Al-Balad, Downtown Amman
Entering Amman’s bustling downtown core feels a world away from serene spots like the Amman Citadel, or even the streets just off the main strip. Picture four lanes of honking traffic where pedestrians dart between moving vehicles (because no crosswalks), shopkeepers shouting out as they hawk their wares, Arabic music blasting through loudspeakers, and souks overflowing with goods like flashy jewellery, perfumeries, traditional beaded dresses, fresh baking and brightly-coloured scarves.
Despite the chaos, walking through Al-Balad is a must-do on every Amman sightseeing itinerary, as it’s one of the best places to get a feel for daily life in the capital and is the central hub of activity. Visitors can expect to pick up souvenirs for less than they would elsewhere in the city in this traditional market area–and be sure to keep in mind that bargaining is a common practice.
Insider tip: There’s allegedly a cute umbrella installation on King Faisal Street, but I walked up and down that stretch and couldn’t find it (my subsequent Internet sleuthing only uncovered a few mentions–and you just KNOW the Instagrammers would be all over that if it were actually a thing), so if you’re up for an Amazing Race-style challenge try and seek that one out.
This district near downtown shows up in a lot of guidebooks…and I’m not totally sure why. Often touted as a lively, trendy shopping area full of great cafes and restaurants, there was hardly a soul in sight when I visited mid-afternoon on a sunny spring day. Considering it’s named after a rainbow one would assume it would be photo heaven–instead, it actually consists of a long row of plain, sandstone buildings with the only pops of colour being a handful of storefronts that went out of their way to get artsy with their facades.
I legit didn’t even bother taking my DSLR camera out of my bag during this stop, though there are some half-decent city views. Oh, but apparently some of the best falafels in the city are found here, so there’s that.
Anyway, if it’s cool boutiques and eye-candy you’re after, skip Rainbow Street and instead head to….
…The Boulevard. Located in the Abdali district which is known as the ‘new downtown of Amman,’ this modern spot is totally trendy (if the fact that it has a huge Starbucks is any indication) and was inaugurated in 2014 by King Abdullah II and Queen Rania. The sleek, pedestrian-only strip has premium shopping, cafes and restaurants, rooftop lounges, and is flanked by highrises including luxury apartments, the five-star Amman Rotana and the glittering W Hotel.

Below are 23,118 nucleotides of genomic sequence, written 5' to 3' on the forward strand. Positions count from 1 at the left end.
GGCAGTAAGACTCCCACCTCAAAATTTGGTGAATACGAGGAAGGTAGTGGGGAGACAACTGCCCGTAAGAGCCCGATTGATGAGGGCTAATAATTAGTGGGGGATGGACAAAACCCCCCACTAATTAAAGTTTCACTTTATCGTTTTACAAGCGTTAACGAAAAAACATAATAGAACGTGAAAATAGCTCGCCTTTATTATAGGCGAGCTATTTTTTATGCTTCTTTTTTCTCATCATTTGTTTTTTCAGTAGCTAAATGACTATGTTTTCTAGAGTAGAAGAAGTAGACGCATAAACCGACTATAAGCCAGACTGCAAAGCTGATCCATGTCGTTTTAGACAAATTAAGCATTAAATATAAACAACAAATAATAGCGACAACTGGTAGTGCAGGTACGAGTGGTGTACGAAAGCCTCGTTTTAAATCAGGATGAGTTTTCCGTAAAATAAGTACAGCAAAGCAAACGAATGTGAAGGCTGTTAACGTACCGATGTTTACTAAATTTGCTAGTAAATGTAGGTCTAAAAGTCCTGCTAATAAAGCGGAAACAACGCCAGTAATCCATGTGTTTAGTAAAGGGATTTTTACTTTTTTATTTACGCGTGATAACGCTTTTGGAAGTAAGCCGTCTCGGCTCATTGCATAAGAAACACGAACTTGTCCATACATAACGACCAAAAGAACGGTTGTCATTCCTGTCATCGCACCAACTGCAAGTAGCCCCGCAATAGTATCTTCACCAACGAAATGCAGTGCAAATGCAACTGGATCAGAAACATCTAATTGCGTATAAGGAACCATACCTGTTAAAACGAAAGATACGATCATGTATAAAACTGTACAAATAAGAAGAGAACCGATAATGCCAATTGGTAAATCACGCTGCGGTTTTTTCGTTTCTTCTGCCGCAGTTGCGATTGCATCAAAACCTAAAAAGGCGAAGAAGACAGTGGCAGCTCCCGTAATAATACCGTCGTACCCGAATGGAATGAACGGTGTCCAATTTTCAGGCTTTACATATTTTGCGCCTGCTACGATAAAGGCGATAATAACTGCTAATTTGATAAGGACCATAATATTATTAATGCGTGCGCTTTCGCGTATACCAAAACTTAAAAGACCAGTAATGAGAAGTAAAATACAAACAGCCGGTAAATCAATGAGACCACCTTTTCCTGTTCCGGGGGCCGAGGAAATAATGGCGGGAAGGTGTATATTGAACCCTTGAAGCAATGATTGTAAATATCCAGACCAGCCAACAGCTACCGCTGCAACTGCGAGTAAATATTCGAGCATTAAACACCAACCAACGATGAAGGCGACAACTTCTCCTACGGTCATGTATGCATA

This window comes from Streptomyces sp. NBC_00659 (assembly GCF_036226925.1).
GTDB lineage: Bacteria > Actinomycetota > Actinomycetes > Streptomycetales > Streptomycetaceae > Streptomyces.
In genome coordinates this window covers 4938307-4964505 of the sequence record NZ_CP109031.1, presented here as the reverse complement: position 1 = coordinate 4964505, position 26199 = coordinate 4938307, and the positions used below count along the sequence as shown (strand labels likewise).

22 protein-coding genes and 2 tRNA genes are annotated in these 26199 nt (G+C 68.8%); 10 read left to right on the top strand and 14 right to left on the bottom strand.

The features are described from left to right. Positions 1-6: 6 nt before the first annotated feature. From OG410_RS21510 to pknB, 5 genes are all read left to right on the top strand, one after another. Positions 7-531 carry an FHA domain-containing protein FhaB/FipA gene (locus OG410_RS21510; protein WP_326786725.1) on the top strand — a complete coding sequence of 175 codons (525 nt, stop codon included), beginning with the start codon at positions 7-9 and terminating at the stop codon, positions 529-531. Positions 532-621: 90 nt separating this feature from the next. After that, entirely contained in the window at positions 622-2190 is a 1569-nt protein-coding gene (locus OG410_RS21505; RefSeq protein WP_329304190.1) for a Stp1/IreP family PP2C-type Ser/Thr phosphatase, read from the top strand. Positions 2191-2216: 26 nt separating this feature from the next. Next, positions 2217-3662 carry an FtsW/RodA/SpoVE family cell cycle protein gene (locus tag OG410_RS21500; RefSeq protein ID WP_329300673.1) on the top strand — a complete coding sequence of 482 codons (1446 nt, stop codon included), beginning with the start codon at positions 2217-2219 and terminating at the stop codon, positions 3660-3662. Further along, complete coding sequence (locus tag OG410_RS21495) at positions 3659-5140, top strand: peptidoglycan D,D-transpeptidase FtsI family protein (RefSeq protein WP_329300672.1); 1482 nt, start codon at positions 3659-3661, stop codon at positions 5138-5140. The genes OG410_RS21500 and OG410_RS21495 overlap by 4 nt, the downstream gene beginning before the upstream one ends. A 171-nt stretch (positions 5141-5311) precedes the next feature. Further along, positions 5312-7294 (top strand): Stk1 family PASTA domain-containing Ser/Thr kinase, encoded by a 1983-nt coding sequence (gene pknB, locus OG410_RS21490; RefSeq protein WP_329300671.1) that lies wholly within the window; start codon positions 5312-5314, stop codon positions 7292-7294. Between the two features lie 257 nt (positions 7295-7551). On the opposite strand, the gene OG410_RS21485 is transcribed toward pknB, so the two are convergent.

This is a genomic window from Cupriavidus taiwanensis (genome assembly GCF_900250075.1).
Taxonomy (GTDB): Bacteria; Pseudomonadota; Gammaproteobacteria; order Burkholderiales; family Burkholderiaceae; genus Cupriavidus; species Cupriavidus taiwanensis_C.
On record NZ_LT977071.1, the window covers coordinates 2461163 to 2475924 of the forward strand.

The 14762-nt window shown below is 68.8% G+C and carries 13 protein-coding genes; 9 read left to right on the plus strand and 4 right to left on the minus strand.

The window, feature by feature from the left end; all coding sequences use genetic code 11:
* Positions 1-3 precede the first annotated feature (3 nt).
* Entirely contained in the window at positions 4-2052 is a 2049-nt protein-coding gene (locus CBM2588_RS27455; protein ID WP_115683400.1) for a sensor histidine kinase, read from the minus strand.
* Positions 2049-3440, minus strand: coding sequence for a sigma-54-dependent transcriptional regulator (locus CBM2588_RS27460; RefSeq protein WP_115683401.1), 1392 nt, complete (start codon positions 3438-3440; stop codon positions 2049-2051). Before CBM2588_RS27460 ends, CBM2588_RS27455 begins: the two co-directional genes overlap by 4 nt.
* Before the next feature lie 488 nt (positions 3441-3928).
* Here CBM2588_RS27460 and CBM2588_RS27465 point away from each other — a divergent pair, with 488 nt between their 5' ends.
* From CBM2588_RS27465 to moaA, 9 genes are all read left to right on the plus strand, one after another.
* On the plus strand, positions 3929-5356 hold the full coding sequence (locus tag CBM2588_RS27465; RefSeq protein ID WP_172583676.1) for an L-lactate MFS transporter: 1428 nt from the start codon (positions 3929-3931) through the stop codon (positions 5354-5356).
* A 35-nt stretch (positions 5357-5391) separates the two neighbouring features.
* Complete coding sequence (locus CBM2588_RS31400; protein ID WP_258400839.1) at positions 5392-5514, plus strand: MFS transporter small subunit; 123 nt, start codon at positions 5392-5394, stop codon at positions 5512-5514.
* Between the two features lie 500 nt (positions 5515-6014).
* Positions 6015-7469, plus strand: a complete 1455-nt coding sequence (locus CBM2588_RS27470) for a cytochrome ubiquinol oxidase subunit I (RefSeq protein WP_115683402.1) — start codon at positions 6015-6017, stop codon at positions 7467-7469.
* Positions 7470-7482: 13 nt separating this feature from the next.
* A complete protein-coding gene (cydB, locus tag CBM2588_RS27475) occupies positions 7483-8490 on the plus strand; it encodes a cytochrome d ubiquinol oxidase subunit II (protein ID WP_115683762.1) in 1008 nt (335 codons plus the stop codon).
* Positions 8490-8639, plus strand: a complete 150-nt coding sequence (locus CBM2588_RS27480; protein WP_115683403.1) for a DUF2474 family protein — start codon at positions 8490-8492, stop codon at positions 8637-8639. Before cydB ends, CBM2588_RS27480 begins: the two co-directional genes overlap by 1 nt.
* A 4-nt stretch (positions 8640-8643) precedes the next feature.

Even if you don’t plan on whipping out your credit card to load up luxury goods, the peaceful ambiance along The Boulevard makes it well worth a stop on an Amman itinerary. Grab a coffee, then meander down the gleaming avenue to marvel at the design-centric architecture and frequently changing art installations.
More things to see in Amman
Have more time to spend in the city? Other top things to do in Amman include the Royal Automobile Museum which provides insight into the history of the Kingdom through a collection of cars owned by Jordanian kings dating back to the reign of King Abdullah I, and strolling through Souk Jara which is an open air handicrafts market open on Fridays during summer.
It’s also easy to do a day trip to the ruins of Jerash, as the drive only takes one hour and there are frequent public buses that depart from Amman’s North Terminal bus station.
Where to stay in Amman
- Amman Marriott Hotel– This property is within walking distance to downtown (or a 15 minute drive), and its location in the quieter hotel district makes it a great respite from the noise of the city. Popular with the business travel crowd, the Marriott has a fabulous breakfast and dining options, great views from its upper floors, and lovely staff. Click here to book
- InterContinental Jordan– Perched on one of Amman’s seven hills in the business district, guests love the easy walking distance to downtown. The palm tree-fringed pool area and adjoining spa are the perfect place to enjoy some R&R, and the elegant rooms have plush bedding and soundproof windows for a good night’s sleep. Click here to book
- W Amman: Overlooking The Boulevard, this swanky spot has bright, modern rooms with floor to ceiling windows that showcase the skyline, and trendy design features throughout the property. Amenities include a state of the art gym, sundeck and rooftop pool with cabanas. It’s also pet friendly. Click here to book